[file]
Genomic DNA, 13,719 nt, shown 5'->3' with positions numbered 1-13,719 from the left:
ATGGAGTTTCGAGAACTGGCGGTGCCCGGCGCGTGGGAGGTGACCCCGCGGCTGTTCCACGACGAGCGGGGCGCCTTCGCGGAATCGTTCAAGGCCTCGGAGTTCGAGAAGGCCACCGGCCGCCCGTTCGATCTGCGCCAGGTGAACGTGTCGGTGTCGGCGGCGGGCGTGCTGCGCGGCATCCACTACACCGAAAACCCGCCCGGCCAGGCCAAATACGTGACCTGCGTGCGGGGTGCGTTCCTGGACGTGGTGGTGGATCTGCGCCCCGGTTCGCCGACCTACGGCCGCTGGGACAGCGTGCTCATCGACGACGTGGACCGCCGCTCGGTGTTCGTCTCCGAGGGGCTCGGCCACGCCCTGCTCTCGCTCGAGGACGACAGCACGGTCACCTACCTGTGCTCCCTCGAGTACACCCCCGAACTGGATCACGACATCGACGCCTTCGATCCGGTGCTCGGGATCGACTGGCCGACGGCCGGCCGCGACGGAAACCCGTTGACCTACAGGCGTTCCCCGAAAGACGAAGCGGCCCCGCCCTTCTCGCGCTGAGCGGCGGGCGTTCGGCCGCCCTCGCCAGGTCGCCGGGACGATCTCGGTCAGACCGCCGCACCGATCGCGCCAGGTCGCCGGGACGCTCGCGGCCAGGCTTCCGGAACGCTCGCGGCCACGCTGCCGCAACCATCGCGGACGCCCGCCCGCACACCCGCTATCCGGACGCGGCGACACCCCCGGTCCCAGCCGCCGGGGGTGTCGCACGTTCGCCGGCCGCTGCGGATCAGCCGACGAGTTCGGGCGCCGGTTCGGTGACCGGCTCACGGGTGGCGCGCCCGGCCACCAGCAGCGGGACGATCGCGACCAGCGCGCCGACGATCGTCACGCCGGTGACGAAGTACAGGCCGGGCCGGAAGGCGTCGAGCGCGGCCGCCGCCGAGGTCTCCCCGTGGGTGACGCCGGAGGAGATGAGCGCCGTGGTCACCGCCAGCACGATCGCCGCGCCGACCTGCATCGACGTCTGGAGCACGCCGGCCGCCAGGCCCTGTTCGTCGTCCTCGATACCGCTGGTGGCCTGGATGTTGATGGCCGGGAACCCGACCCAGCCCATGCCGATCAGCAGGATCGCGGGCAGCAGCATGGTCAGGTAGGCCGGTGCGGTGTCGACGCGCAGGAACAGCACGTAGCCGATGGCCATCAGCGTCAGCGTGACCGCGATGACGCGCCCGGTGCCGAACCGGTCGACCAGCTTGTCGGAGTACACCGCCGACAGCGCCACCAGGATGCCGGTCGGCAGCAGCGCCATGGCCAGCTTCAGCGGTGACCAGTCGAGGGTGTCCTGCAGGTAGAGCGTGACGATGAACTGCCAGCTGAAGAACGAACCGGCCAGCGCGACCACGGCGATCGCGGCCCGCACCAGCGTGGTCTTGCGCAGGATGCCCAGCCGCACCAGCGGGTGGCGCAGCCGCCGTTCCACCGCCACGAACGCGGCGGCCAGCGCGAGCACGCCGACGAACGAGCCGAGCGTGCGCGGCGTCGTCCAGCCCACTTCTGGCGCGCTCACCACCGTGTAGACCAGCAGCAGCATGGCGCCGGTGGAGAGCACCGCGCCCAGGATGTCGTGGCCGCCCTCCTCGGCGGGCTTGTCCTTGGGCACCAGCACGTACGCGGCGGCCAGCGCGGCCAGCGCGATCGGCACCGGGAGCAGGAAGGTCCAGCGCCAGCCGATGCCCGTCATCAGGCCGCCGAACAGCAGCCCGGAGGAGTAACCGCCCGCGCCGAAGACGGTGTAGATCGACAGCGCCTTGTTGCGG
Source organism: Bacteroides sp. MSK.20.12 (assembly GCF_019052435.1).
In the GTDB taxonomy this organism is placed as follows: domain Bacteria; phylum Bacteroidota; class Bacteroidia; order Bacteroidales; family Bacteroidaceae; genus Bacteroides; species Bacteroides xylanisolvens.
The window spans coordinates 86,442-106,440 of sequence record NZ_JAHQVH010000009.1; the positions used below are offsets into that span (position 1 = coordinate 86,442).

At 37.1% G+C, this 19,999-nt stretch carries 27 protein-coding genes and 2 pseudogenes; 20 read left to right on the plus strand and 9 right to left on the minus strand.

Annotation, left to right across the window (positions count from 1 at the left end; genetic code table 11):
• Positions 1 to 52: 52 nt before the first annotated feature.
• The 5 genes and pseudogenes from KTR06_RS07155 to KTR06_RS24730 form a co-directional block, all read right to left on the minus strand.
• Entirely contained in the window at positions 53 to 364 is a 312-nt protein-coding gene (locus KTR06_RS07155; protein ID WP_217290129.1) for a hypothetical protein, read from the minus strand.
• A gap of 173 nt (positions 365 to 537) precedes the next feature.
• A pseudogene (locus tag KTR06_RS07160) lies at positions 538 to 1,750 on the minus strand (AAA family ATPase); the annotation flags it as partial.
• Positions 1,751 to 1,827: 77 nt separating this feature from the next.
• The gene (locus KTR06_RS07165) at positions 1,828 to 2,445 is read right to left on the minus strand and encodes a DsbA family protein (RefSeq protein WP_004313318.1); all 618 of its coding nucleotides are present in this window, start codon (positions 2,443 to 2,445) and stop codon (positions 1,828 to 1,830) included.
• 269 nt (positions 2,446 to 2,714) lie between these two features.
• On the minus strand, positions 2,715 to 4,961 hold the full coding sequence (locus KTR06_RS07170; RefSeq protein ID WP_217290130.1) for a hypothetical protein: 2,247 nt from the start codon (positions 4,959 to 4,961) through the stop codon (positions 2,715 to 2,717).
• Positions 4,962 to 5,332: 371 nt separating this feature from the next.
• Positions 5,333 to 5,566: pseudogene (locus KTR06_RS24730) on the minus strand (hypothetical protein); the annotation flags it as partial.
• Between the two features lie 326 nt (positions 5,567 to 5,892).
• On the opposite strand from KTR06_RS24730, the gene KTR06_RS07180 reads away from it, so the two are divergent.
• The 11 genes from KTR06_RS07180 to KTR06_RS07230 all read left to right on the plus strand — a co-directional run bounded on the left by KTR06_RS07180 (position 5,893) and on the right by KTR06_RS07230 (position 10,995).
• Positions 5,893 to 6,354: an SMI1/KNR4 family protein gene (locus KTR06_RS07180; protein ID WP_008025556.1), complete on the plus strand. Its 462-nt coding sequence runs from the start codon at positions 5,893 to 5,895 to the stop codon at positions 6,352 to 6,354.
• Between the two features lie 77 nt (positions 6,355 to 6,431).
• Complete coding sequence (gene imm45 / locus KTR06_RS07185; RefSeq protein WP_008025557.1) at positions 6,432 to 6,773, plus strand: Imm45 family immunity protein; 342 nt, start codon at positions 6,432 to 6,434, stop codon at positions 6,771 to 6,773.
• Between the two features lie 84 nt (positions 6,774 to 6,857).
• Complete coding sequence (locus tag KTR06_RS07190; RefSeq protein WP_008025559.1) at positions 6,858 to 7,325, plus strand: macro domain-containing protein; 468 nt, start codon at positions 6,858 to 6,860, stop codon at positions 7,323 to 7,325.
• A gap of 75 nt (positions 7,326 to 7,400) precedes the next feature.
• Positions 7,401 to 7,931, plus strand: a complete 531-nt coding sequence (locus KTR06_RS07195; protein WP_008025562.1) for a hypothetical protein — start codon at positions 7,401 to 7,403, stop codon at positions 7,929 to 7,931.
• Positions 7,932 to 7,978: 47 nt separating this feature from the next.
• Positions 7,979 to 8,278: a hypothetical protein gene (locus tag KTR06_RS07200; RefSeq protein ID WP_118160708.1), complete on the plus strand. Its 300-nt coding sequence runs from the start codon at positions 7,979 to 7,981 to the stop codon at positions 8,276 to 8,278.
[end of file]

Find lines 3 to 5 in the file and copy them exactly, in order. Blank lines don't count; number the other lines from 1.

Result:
Source organism: Bacteroides sp. MSK.20.12 (assembly GCF_019052435.1).
In the GTDB taxonomy this organism is placed as follows: domain Bacteria; phylum Bacteroidota; class Bacteroidia; order Bacteroidales; family Bacteroidaceae; genus Bacteroides; species Bacteroides xylanisolvens.
The window spans coordinates 86,442-106,440 of sequence record NZ_JAHQVH010000009.1; the positions used below are offsets into that span (position 1 = coordinate 86,442).